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Everyone in business is talking about automation, especially with COVID-19 going on at the moment. However, there’s so much information regarding automation out there that it can seem overwhelming. This is why we’ve taken you on the Automation journey over the past few weeks, to break it down into understandable pieces.
In our first article, we discussed what automation is and how it works for various businesses and in particular, how it can work for you. However, the automation journey is fraught with perils. Ernst and Young said over 50% of automation implementations fail, and Rolabotic found that it was even higher at 70%.
Starting any journey requires preparation, and how companies prepare is by mapping their processes. They usually do this by watching and learning from the actions that each employee makes. Doing this manual process discovery has directly led to this high failure rate of automation implementations said a recent survey of CIOs from CIO Dive, who picked complex and not well mapped processes for pilots.
A more comprehensive and accurate way of doing this is by using process discovery tools, so AI is actually learning behind the scenes, understanding more than a human ever could, gathering more information in real-time and never needing a break. Any organization using this will be ready to automate quicker and know exactly what should be automated so that they can move certain processes to automation in an efficient manner.
So Much Data, So Little Time
In Gathering the Data, Part 2 of the Automation Journey, we talked about data. Specifically, data in businesses and why it is so important. It’s clear that there is only going to be more data, in fact, the International Data Corporation estimates that the Global Datasphere will grow from 33ZB in 2018 to 175 ZB by 2025. That means that in five years time, there’ll be more than five times more data out there. To move forward in business, you need to gather, understand that data and know what to do with it.
In order to map processes for automation, data must be gathered, stored and analyzed. Systems that gather data for process mapping, free your employees to do higher-value tasks as the tracking systems perform those tasks once done by humans more effectively.
What do Companies Need to Do to Plan For the Future?
In Part 3, we examined Process Discovery and how it can be done with AI. In planning for the future, companies are trying to get an overall view of their processes and what can be automated. To date, much of this has been done by hiring someone to examine processes and collect data.
Humans can’t watch more than one thing at a time and they may make errors when collecting or communicating what they’ve learned. They need to take lunch breaks (if you’re fair) and days off. A machine can continuously see, continuously learn and watch more than one thing at a time. Plus, it causes no disturbance to your workers. It becomes clear that a system is better suited for this task.
Don’t automate the inefficiencies
Along with gathering and analyzing data, Intelligent Process Discovery shows where savings can be made and where other processes need to be refined, to save even more money.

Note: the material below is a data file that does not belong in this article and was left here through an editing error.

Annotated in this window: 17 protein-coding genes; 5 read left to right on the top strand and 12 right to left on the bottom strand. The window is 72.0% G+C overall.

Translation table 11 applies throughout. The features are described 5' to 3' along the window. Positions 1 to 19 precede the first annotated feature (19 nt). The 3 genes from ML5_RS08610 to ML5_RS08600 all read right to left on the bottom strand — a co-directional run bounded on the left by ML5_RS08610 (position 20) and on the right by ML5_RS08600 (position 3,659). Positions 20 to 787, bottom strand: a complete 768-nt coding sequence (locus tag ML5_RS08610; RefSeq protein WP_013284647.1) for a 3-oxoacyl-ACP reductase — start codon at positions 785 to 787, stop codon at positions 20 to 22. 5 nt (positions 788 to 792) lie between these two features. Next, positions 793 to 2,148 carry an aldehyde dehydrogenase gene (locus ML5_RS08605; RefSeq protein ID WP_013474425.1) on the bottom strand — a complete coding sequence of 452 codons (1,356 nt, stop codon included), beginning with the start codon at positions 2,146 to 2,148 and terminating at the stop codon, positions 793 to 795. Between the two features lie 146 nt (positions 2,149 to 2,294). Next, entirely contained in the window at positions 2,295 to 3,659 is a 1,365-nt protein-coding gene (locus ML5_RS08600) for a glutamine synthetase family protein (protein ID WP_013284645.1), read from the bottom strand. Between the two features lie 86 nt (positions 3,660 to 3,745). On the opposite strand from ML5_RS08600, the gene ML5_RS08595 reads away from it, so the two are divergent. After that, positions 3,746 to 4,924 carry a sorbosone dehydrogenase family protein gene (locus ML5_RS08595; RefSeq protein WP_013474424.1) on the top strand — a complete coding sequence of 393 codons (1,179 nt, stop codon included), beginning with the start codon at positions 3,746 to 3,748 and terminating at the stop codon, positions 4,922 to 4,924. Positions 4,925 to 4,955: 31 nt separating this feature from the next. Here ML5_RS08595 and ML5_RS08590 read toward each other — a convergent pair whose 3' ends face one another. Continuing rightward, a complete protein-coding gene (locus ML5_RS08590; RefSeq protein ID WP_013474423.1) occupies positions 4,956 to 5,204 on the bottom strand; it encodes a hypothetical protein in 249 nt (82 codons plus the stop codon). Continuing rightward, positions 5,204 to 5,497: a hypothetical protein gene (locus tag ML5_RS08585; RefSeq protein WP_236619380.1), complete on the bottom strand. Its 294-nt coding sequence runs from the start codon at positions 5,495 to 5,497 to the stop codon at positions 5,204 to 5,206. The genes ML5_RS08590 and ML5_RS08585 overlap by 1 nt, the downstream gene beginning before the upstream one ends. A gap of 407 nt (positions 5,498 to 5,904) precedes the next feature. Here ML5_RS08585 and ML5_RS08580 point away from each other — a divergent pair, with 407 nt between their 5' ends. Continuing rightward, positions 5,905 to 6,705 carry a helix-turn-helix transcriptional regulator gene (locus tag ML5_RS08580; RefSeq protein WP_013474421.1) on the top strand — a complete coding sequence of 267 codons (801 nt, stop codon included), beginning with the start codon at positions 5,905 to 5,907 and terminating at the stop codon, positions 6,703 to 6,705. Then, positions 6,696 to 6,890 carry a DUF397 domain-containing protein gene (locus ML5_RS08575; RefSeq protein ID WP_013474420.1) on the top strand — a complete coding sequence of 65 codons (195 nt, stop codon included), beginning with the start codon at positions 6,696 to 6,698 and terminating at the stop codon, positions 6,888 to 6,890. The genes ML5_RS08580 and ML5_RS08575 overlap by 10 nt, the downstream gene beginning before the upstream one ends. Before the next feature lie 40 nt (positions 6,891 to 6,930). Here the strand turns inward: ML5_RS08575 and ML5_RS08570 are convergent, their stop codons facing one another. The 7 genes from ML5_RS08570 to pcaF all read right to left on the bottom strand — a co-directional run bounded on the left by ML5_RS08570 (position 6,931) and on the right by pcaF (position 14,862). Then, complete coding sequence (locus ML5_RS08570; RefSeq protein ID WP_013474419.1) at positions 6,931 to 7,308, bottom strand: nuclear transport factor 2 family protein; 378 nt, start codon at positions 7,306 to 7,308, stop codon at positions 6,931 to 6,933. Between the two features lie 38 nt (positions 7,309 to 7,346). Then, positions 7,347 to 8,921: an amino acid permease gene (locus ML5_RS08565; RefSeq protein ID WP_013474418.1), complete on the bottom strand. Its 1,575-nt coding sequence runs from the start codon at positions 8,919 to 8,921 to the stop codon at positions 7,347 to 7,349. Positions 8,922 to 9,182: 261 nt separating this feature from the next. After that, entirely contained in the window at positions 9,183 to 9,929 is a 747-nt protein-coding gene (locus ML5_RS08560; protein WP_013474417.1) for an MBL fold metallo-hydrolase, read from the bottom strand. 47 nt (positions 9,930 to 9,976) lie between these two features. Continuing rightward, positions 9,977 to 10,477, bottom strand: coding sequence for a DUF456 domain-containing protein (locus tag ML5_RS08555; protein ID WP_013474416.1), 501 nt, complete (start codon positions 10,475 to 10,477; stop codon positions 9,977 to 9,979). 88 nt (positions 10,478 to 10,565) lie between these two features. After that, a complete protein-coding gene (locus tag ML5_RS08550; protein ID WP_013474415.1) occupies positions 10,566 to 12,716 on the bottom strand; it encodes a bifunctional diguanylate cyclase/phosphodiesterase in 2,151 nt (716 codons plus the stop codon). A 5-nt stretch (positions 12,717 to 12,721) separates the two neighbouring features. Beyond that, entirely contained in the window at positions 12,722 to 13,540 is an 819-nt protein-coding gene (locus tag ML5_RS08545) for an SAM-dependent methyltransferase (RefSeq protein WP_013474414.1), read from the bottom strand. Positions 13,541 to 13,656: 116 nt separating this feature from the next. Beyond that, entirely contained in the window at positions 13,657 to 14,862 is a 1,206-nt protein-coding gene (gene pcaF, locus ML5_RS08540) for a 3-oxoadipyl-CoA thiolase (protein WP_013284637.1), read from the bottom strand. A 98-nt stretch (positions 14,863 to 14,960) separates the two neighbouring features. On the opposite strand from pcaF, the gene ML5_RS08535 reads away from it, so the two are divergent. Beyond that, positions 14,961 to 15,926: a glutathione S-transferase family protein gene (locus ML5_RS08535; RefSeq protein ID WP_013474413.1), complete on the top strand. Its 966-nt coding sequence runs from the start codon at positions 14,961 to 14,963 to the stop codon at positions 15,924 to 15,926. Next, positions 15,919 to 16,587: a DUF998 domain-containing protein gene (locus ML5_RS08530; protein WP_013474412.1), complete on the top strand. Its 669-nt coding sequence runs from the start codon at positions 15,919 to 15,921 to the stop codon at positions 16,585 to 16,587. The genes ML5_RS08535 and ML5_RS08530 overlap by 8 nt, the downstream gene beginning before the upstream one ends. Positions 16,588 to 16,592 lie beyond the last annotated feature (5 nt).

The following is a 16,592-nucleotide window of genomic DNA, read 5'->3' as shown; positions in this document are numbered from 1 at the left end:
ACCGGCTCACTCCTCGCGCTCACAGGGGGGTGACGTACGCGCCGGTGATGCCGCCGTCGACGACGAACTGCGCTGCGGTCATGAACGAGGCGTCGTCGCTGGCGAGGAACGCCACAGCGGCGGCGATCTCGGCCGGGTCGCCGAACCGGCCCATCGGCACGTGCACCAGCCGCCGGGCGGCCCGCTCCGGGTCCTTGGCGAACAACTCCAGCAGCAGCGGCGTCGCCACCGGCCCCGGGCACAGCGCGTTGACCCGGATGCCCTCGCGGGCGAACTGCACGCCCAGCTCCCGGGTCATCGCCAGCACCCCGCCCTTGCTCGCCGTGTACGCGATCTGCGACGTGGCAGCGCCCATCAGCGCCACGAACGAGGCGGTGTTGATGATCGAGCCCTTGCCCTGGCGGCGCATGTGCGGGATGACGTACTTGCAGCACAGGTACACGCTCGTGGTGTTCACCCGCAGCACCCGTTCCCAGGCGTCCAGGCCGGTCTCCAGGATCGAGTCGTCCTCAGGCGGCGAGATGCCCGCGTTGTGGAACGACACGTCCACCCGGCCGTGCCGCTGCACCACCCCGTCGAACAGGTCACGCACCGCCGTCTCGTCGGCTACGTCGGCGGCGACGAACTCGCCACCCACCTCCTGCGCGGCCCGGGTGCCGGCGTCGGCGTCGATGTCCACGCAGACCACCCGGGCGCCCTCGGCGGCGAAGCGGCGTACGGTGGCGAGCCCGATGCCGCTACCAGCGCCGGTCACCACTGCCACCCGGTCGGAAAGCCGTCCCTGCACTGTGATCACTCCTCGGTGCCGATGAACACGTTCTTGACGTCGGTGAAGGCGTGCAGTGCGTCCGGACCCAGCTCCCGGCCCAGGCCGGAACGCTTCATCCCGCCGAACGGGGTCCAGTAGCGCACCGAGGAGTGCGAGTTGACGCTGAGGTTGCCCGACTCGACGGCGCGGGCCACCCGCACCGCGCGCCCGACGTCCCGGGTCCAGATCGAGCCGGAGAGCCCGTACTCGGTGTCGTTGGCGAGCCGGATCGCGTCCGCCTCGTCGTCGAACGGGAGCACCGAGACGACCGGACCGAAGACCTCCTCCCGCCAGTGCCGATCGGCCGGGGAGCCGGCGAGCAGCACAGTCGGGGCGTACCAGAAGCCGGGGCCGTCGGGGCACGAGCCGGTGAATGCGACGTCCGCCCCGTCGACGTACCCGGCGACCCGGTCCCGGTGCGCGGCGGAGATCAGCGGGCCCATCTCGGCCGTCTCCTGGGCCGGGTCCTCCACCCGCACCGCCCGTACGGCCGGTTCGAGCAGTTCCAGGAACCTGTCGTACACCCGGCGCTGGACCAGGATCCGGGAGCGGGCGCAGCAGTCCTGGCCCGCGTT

Clean Up Your Processes: The Key to Efficient Automation talked about dirty processes and standardization. Many organizations have data flowing in from a multitude of sources. Employees may all have slightly different approaches to doing things and sometimes interpret the “rules” for carrying out a process differently. The Lab, management consultancy firm, discovered that 40% of white collar worker activity is wasted, due to a lack of standardization in their organization.
Once again, it is shown how Intelligent Process Discovery can actively assist an organization in cleaning up their processes.
Automation Augments Work, It Doesn’t Replace Workers
One of the big fears that many workers have is that automation will replace them. This simply isn’t the case. As the workplace evolves, so do the roles that people play at work. When processes are automated, employees are applied to higher-value tasks and the business becomes more efficient overall.
In Part 5 (link to be added when it is up), it was time to discuss RPA and automation. What is RPA? It stands for Robotic Process Automation and refers to software (a robot) that can be easily programmed to do tasks that humans have carried out previously. RPA has already been adopted by thousands of companies; think of an auto-generated email response – that’s RPA. Many RPA tools are easy to set up, which differs from automation.
As technology and the world of work progress, automation tools are coming to market all the time. Sites that weren’t built to work together can now be integrated by installing simple apps. Now, you don’t need to hire a coding expert to build tools for your business, because companies, such as OfficeAutomata, have tools that can work for you.
If humans are worried that they’ll be replaced, then they have misunderstood the benefits of automating mundane tasks. AI needs humans in order to teach it to do the things that they don’t want to do anymore. AI is learning from human behaviour, in order to improve work. In fact, AI is expected to boost small businesses even further over the next few years. So, AI is actually making work more interesting for humans and allowing them time to engage with more creative parts of their job.
Automation can be a complicated endeavour, but hopefully, this series helped to educate and make things easier for you. As a company who is at the forefront of mapping and optimizing processes, we are enabling companies to make smarter decisions and understand more about their own processes, so that automation can make a profound difference to their operations.
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